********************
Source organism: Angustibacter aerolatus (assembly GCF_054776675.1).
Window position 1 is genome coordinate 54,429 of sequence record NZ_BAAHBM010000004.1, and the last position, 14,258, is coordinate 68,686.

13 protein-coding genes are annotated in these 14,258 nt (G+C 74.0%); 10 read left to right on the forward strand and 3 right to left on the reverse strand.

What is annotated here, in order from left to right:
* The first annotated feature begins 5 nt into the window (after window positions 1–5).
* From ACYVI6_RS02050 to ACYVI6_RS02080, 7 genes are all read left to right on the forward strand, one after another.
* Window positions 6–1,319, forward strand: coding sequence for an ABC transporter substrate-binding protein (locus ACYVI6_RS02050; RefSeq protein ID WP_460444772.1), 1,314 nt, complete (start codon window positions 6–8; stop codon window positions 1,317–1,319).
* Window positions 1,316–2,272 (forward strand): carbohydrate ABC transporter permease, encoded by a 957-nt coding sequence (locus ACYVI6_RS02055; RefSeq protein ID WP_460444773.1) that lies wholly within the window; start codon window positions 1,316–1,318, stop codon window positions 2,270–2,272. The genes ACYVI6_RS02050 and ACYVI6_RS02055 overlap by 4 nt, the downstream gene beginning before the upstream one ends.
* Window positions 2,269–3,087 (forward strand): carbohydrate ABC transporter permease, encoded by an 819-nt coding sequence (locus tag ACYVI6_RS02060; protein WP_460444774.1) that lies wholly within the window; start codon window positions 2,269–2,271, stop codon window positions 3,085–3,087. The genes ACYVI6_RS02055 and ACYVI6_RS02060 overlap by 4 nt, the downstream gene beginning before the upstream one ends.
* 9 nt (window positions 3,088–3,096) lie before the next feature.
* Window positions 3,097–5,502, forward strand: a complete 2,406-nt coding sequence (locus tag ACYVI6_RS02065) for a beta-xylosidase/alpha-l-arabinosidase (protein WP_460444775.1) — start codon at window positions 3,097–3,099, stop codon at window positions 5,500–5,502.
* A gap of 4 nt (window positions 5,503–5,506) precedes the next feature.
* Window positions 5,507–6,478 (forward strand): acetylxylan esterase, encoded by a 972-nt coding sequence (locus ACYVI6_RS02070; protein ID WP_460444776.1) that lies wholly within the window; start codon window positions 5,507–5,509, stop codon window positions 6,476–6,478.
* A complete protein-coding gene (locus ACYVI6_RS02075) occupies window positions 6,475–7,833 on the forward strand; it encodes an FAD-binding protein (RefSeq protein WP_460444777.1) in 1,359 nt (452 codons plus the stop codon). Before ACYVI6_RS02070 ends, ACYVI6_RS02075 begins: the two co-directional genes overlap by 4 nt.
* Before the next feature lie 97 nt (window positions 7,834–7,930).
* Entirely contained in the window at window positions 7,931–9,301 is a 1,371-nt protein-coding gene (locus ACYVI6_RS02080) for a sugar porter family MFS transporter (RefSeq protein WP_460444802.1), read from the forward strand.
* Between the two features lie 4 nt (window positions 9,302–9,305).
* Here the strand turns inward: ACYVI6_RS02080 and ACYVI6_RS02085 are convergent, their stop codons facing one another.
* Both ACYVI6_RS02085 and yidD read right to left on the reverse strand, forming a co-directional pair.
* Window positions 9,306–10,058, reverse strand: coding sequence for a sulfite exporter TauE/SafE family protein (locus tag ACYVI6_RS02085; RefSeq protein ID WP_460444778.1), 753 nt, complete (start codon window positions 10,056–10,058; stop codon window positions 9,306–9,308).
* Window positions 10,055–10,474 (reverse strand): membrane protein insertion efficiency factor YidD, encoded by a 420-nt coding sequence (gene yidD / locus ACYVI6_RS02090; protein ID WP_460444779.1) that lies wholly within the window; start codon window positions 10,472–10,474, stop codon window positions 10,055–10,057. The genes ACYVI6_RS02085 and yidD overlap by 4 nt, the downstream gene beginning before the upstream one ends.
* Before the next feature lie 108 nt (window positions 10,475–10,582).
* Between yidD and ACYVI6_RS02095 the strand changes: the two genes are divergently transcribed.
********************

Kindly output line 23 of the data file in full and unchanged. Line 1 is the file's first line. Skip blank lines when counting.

* Between yidD and ACYVI6_RS02095 the strand changes: the two genes are divergently transcribed.